How is GUID internally stored and compared by SQL (particularly MS SQL server 2008)? Is it a number or string? Also, is there a big performance hit when using GUID as primary key?

Besides the problem with clustering mentioned here: What are the best practices for using a GUID as a primary key, specifically regarding performance?

I think it should be 128bit number (as described here), but I cannot find mode details on how is it implemented in SQL server.


16 bytes, exactly as the GUID structure:

typedef struct _GUID {
  DWORD Data1;
  WORD  Data2;
  WORD  Data3;
  BYTE  Data4[8];

Performance wise, normal GUID is slower than INT in SQL Server

If you plan to use GUID, use uniqueidentifier instead of varchar as data type. Microsoft did not mention how they implement it, there is some speed optimization when you use uniqueidentifier as the data type.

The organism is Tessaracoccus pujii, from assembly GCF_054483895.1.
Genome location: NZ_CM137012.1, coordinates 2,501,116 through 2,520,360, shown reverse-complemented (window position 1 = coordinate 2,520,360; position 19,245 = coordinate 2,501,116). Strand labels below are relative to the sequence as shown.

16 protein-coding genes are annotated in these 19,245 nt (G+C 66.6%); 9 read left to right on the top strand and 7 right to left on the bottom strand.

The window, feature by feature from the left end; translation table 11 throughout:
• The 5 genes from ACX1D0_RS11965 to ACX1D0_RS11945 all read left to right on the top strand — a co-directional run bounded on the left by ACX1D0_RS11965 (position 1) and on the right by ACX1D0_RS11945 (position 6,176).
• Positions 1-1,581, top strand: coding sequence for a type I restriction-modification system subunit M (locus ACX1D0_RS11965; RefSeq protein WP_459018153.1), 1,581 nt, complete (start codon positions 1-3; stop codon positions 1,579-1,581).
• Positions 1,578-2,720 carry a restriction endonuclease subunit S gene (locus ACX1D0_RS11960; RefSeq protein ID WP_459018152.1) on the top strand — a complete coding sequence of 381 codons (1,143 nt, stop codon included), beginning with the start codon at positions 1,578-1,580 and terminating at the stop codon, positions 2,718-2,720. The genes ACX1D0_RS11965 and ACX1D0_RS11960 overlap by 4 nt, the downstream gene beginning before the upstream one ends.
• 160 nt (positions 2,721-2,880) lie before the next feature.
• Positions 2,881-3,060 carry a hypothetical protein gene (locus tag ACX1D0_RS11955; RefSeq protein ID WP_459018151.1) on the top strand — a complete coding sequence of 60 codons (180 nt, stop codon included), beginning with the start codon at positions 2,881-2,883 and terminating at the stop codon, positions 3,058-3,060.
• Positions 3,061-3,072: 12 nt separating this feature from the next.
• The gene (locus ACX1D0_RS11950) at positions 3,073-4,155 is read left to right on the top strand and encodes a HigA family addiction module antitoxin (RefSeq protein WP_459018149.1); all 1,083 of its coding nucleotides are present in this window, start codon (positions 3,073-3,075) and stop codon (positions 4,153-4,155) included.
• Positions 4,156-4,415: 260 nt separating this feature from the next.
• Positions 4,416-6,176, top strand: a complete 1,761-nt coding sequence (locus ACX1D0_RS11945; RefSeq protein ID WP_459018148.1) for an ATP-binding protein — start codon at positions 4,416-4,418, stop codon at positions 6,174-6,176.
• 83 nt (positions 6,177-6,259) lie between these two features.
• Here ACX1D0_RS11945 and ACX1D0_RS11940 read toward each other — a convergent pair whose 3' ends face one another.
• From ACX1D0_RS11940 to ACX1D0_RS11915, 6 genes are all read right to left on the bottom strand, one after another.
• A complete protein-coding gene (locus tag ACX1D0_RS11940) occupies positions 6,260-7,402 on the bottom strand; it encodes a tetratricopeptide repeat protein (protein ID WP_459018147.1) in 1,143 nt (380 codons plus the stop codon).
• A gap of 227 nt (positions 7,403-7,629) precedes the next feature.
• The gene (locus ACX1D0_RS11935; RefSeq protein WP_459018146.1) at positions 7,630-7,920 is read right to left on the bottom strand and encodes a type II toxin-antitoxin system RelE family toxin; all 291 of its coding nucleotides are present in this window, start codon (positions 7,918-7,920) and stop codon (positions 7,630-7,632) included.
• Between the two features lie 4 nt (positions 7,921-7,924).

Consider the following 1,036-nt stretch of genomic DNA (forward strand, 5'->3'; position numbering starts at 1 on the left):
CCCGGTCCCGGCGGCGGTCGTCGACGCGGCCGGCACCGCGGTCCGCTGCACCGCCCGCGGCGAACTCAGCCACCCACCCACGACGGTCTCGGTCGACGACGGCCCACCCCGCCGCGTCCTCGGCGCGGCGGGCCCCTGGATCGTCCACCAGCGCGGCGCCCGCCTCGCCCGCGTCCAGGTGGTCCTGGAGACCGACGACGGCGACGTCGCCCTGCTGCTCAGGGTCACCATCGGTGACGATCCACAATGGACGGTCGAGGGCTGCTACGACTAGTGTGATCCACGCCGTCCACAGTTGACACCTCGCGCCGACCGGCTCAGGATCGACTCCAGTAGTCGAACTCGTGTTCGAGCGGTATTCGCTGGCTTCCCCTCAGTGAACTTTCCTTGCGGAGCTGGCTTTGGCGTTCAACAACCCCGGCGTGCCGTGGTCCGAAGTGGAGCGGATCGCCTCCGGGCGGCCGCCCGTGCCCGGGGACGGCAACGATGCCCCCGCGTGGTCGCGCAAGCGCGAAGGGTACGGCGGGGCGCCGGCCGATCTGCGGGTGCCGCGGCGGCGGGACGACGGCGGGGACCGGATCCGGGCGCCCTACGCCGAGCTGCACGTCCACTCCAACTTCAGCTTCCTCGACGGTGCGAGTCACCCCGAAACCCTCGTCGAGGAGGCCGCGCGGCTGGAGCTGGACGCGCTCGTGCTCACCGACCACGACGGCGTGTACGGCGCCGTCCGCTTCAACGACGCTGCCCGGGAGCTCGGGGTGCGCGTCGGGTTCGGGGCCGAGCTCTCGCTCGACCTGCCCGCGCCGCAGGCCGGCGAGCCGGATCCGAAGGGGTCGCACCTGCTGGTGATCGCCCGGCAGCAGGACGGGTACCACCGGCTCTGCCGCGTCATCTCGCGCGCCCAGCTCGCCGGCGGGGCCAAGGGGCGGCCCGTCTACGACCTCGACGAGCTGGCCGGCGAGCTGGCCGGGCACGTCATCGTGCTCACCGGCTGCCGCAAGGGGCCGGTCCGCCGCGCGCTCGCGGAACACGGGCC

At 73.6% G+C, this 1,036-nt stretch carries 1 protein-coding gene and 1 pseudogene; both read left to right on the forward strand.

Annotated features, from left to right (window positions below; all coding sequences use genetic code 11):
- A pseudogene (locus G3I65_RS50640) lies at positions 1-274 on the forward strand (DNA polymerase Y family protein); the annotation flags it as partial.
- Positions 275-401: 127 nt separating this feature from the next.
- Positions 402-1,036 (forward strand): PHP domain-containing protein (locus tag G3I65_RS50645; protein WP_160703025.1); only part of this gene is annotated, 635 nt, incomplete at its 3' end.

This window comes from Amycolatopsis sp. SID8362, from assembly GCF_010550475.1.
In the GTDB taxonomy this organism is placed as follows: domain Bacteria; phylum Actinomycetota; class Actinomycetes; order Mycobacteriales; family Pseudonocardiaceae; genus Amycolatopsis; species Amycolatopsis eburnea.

To use GUID as primary key without sacrificing speed of integer, make the GUID value sequential. Define uniqueidentifier data type as PK, set the default to NEWSEQUENTIALID().

See NEWSEQUENTIALID (Transact-SQL) for further details.

As to how sequential GUID values help performance, see The Cost of GUIDs as Primary Keys.

  • +1 Thanks for interesting links. – Ondrej Peterka May 13 '13 at 12:28

You can also use nvarchar(128).

The next-best option would be a binary(16) column:

standard GUIDs are exactly 16 bytes in length. If you must store it as a string, the length really comes down to how you choose to encode it. As hex (AKA base-16 encoding) without hyphens it would be 32 characters (two hex digits per byte).

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